Nationals Park, Washington – Visit #12

Tuesday, May 24 – Nationals 7, Mets 1. Nationals Park is my “home field,” just six stops down Metro’s Green Line from my home in Northwest DC.  I go to perhaps 10-15 games a year.  When the five most noteworthy games in Nationals history were designated after the team’s first 10 years in Washington, I’d been to all five.  Former work colleagues arranged a get-together, so I designated this game as my “official” Barnesstorming visit.

Center field entryAccess: Easy, as usual.  The Green Line’s Navy Yard/Ball Park stop is less than a block up Half Street from the center field entrance to Nationals Park.  The lines get long after a game, but I’ve seldom had to wait long for a train home.

Seats/pricing: The seat was priced at $32, including $10 for concessions credit.  When I go alone, I usually take advantage of what I consider the best bargain in baseball, or any professional sport for that matter.  The Nationals sell 400 upper left field seats for $5 before almost all games.  The seat isn’t bad, but I almost always walk around the third-level concourse to one of the many excellent standing areas between first and third.

View: When the park opened in 2008, the view of the U.S. Capitol behind left field was highly touted.  You can still see it, but ongoing development in the immediate Southeast Washington neighborhood is likely to block it

Capitol river.jpg

The U.S. Capitol to the north, visible for now.  The Anacostia River to the east  and south.

Food: Nationals Park offers lots of variety, but the most noted area specialty is the Ben’s Half Smoke “all the way.”  A half smoke is a D.C. sausage that in part obtained its notoriety at the main Ben’s location on U Street that attracts both regulars and celebrities.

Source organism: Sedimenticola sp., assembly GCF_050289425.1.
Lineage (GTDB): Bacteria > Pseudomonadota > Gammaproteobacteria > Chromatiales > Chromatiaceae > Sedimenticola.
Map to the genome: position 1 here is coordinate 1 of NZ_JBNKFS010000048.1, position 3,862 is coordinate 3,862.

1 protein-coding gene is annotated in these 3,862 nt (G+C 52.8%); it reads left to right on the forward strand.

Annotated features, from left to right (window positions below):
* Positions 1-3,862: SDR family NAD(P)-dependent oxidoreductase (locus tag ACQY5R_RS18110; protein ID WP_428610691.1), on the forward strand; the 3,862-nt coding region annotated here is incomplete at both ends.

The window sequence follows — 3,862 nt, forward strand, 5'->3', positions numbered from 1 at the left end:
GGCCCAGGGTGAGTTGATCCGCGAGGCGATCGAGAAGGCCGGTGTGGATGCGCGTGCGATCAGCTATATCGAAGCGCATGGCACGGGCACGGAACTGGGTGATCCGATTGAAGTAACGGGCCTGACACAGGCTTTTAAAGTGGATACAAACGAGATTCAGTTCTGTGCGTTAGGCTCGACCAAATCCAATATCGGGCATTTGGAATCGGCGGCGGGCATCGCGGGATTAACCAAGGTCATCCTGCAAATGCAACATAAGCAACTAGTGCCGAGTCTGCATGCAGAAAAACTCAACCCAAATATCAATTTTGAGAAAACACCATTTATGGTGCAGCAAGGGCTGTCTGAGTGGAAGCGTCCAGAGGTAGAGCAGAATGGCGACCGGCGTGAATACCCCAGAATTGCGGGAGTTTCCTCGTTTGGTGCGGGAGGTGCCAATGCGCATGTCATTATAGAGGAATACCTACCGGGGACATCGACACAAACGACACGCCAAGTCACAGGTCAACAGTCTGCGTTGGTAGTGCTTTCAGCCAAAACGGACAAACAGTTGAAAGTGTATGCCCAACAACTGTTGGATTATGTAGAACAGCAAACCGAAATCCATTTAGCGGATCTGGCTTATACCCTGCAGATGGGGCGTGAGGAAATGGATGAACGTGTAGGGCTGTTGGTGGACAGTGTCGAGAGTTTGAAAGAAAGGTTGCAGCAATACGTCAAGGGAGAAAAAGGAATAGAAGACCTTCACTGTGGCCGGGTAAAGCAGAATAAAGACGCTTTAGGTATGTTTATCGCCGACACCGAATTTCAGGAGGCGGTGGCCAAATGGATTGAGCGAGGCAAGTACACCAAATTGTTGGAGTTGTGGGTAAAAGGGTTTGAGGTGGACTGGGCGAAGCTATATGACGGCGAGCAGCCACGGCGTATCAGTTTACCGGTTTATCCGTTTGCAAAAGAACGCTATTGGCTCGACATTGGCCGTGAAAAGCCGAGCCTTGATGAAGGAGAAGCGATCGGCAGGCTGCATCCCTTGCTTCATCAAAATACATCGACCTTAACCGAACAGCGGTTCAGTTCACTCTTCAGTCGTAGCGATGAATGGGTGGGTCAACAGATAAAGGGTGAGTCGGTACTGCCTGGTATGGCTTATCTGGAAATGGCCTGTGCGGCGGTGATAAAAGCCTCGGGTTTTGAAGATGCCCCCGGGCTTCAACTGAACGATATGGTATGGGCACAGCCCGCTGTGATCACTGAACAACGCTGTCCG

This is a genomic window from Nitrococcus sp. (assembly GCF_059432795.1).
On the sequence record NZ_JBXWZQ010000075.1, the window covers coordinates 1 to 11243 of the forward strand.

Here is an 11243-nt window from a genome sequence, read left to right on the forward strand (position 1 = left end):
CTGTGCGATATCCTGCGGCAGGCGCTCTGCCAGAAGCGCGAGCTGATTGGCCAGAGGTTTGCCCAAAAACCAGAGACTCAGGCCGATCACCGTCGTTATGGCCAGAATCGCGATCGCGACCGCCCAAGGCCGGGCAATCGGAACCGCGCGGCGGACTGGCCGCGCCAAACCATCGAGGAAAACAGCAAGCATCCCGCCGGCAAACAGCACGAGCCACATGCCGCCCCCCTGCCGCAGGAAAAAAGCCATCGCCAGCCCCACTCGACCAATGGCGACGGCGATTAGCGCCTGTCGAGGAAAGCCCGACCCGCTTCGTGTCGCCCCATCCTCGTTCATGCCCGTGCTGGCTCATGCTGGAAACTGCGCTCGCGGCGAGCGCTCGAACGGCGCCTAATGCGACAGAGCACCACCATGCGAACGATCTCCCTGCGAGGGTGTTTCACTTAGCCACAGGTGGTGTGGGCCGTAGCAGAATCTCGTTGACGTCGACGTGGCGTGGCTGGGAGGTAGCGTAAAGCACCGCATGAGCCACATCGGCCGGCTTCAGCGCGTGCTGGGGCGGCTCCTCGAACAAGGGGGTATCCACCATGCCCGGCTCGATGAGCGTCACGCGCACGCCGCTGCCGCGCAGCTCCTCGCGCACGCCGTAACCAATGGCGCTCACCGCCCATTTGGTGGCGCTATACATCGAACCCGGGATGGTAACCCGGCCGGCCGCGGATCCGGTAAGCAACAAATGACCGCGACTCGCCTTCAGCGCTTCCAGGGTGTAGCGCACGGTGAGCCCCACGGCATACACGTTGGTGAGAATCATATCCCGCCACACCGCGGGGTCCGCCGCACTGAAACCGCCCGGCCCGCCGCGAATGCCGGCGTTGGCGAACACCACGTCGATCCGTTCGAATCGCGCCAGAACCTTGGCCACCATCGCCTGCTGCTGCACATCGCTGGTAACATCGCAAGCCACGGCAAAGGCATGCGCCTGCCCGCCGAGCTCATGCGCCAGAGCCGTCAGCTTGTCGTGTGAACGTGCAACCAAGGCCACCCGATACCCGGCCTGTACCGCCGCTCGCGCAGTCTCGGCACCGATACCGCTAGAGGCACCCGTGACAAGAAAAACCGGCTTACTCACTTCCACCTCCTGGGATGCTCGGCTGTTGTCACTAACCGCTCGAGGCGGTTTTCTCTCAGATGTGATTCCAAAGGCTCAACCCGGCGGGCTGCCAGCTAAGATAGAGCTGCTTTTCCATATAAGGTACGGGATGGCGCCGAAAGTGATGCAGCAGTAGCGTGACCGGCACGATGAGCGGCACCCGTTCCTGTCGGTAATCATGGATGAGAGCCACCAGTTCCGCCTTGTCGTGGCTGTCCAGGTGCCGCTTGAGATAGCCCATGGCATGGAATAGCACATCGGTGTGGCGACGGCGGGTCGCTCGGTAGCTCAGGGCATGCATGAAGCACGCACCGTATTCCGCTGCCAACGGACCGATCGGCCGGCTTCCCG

A Ben’s half smoke followed by dessert.

Beer: The best beer deal is $5 cans on the second floor scoreboard walk behind right-center field, available at that price until 35 minutes before first pitch.  Offerings are regular size rather than the 20 to 25 ounce versions I saw at the western parks.


Crowd: 33,096.  Because Washington is populated by so many people who come from somewhere else and bring their sports allegiances with them, the crowd at a Nats game typically includes lots of fans for the visiting team, especially visitors from other eastern cities.  It was tough to even determine if the yell from a segment of the crowd was “Let’s Go Nats” or “Let’s Go Mets.”

Men’s Rooms: Clean, generally spacious, paper towels.

Neighborhood: When the park opened in 2008, signed around some cleared lights boasted new buildings soon to come.  In the ninth year later, some are still on the way.  On one side of the street from the Metro, outdoor beer gardens are built from old shipping containers (see top photo).  But the overall neighborhood is gradually developing, including a scenic river walk, a water park, and an increasing number of bars and restaurants.  Ground has also broken for a new soccer stadium a short walk away.

Arts and visuals: Sculptures representing the three past eras of Washington baseball used to be inside the park behind left field.  Now they’re outside the home plate entrance on the river side the park, which is used by far fewer people than the center field entrance near the Metro.

River entry statues

Frank Howard of the expansion Senators.  Walter Johnson of the original Senators.     Josh Gibson of the Homestead Grays, who played at Washington’s old Griffith Stadium.

Baseball Moment: The new (since last August) and unbeaten (so far this year) Stephen Strasburg breezed to an 11-strikeout victory, backed by five home runs.



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